President Biden has expressed support for a bipartisan proposal that calls for the Commerce Department to conduct a comprehensive study on the issues surrounding TikTok. This proposal aims to evaluate the potential risks and implications associated with the app’s operations. By commissioning a thorough investigation, policymakers seek to make informed decisions regarding the future regulation of TikTok and similar platforms.


Montana’s status as the first state to ban TikTok represents a landmark decision with far-reaching consequences. Governor Gianforte’s action to protect Montanans’ private data and personal information from the Chinese Communist Party has sparked a debate about the balance between national security and individual freedoms. Legal challenges are likely to determine the fate of Montana’s ban on TikTok, while the state’s actions will serve as a test case for policymakers nationwide. As concerns surrounding apps like TikTok continue to grow, finding a comprehensive solution that addresses privacy, security, and freedom of expression remains a challenge.


1. Is the ban on TikTok exclusive to Montana? Yes, Montana is currently the only state to have implemented a total ban on TikTok. However, other states and the federal government have restricted the use of TikTok on public agencies’ devices.

2. Will individuals face fines for using TikTok in Montana? No, the fines outlined in Montana’s legislation apply to mobile stores that make TikTok available and TikTok itself if it continues operating within the state. Individual users are not subject to these fines.

3. Are legal challenges expected for Montana’s ban on TikTok? Yes, it is highly likely that legal challenges will arise, as the ban raises concerns about potential violations of the First Amendment. The American Civil Liberties Union (ACLU) has already criticized Governor Gianforte’s actions.

4. How does the ban on TikTok in Montana compare to other states’ restrictions? Montana’s ban goes further than restrictions imposed by other states and the federal government. It imposes a comprehensive prohibition on the sales and use of TikTok, whereas other restrictions have primarily targeted public agencies’ devices.

5. What is President Biden’s stance on TikTok? President Biden supports a bipartisan proposal that calls for the Commerce Department to conduct a study on the issues surrounding TikTok. This proposal aims to gather comprehensive insights to inform future decisions regarding the app’s regulation.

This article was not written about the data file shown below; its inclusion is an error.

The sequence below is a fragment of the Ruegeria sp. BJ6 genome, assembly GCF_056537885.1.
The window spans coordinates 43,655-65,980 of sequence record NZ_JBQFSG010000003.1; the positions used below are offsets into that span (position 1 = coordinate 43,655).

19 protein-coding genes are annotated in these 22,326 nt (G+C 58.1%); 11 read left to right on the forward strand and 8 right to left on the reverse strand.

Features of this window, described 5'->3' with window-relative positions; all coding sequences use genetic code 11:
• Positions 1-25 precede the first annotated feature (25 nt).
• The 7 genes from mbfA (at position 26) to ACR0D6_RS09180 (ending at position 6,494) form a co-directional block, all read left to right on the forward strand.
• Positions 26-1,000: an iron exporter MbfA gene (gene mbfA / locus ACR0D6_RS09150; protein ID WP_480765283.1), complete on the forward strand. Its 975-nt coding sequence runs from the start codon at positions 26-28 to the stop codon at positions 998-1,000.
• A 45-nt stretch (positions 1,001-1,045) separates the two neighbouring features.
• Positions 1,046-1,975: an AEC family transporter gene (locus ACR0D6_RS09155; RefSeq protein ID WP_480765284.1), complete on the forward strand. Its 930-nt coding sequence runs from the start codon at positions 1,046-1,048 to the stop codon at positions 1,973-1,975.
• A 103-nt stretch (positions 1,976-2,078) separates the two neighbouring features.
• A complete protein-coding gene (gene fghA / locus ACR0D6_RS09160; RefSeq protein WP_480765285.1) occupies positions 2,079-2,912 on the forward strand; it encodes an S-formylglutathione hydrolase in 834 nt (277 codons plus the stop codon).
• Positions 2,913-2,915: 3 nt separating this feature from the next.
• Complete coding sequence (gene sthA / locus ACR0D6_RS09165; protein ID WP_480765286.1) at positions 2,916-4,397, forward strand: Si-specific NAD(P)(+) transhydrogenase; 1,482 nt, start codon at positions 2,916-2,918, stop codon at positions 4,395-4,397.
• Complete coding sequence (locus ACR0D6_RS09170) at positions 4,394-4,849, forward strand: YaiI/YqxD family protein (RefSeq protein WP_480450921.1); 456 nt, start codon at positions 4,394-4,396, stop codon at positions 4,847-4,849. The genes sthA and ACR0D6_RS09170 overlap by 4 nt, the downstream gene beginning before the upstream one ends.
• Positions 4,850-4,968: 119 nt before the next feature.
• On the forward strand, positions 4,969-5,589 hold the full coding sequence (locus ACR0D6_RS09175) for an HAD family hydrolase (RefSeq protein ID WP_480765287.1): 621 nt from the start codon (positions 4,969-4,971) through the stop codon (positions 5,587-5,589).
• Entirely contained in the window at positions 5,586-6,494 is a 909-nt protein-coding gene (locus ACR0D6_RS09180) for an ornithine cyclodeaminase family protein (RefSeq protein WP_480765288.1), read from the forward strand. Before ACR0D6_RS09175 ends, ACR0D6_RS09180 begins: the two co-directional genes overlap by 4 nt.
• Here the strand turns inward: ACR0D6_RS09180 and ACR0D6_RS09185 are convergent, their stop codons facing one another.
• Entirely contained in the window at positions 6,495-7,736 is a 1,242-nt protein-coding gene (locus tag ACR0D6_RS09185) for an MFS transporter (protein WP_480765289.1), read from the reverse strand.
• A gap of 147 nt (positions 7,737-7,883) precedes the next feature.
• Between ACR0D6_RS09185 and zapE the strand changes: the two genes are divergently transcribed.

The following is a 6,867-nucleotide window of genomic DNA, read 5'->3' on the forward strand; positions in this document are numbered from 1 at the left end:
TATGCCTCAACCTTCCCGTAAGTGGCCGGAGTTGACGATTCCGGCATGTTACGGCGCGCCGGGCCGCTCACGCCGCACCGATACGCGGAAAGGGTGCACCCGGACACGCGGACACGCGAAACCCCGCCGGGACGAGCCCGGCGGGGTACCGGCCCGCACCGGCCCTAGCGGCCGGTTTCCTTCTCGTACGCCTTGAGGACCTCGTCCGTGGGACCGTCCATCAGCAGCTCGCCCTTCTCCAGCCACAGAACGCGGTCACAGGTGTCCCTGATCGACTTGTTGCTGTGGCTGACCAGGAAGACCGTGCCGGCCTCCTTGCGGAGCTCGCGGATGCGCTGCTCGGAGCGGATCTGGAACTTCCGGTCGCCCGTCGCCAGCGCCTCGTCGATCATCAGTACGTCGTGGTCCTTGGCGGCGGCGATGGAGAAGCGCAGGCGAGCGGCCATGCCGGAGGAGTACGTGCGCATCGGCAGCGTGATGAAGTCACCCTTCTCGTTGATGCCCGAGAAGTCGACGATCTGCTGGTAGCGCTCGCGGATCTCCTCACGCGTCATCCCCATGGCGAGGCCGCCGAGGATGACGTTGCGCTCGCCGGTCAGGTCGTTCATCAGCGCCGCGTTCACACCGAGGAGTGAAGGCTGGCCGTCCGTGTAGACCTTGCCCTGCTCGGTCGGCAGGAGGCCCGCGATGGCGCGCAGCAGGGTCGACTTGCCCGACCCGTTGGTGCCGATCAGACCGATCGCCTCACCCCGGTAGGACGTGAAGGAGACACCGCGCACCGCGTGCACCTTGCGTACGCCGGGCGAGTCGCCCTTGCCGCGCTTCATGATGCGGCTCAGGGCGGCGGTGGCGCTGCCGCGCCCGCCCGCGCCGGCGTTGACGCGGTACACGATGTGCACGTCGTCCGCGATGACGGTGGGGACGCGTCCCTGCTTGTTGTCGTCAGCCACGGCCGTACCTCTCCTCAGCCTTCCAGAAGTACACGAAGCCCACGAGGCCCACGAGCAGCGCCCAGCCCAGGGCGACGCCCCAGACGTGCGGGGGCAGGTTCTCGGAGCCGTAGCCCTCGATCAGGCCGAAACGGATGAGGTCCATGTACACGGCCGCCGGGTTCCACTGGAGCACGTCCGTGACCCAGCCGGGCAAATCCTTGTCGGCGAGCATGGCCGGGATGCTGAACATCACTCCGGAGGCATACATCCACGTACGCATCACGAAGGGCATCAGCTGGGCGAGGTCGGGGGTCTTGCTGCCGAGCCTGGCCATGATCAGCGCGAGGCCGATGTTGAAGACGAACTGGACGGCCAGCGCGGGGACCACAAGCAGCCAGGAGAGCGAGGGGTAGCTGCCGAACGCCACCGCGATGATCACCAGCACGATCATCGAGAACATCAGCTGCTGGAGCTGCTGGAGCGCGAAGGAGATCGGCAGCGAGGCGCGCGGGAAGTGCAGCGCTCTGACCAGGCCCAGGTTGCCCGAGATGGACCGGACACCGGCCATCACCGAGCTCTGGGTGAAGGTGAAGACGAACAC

• comment-avatar
    Miranda 1 year ago

    Ban TikTok in government institutions and important places. Don’t just just ban it for everyone. That’s not the right approach.

    • comment-avatar
      John 1 year ago

      If we don’t like something, let’s ban it! What a mess! The government must make sure people are protected but banning things isn’t doing this at all. It creates a dangerous precedent that I don’t like at all.

  • comment-avatar

    So anything that is Russian or Chinese is automatically bad? Why? And why can’t they just put measures in place that protects the users without banning the apps? It seems like an inappropriate “fix” to a bigger problem and it won’t last or do any good. People will find ways around it and things could turn even worse.

  • comment-avatar
    Daniel 1 year ago

    While I agree that TikTok and other apps may be dangerous, banning them doesn’t seem like the right approach. We must find other ways of reducing risks but also allow people to use them. It’s their right, given by the Constitution.

  • comment-avatar
    Chandler 1 year ago

    A comprehensive study on the issues surrounding TikTok should have already been underway. TikTok is not a new platform and we’ve all discussed it for some time so why aren’t things moving faster on this? Why does it always have to take so long before we take the obvious steps?

    • comment-avatar
      Martin 1 year ago

      The Government is always slow to react to most problems or potential problems. I agree that such a study should have been underway and already giving us some insights into the things we’re dealing with. Better late than never but we need more speed in starting important studies/things from now on.

  • comment-avatar
    Erica A. 1 year ago

    Wouldn’t it be better for TikTok to just sell all or at least some of their ownership to an American company? I mean, now that the whole US is talking about this, it’s pretty clear things will only get worse for them. Maybe selling 50-80% of their company?

    • comment-avatar

      That might be their way out although the Chinese government won’t like it at all. TikTok is clearly not going to operate in the US as it does right now. Big changes are coming.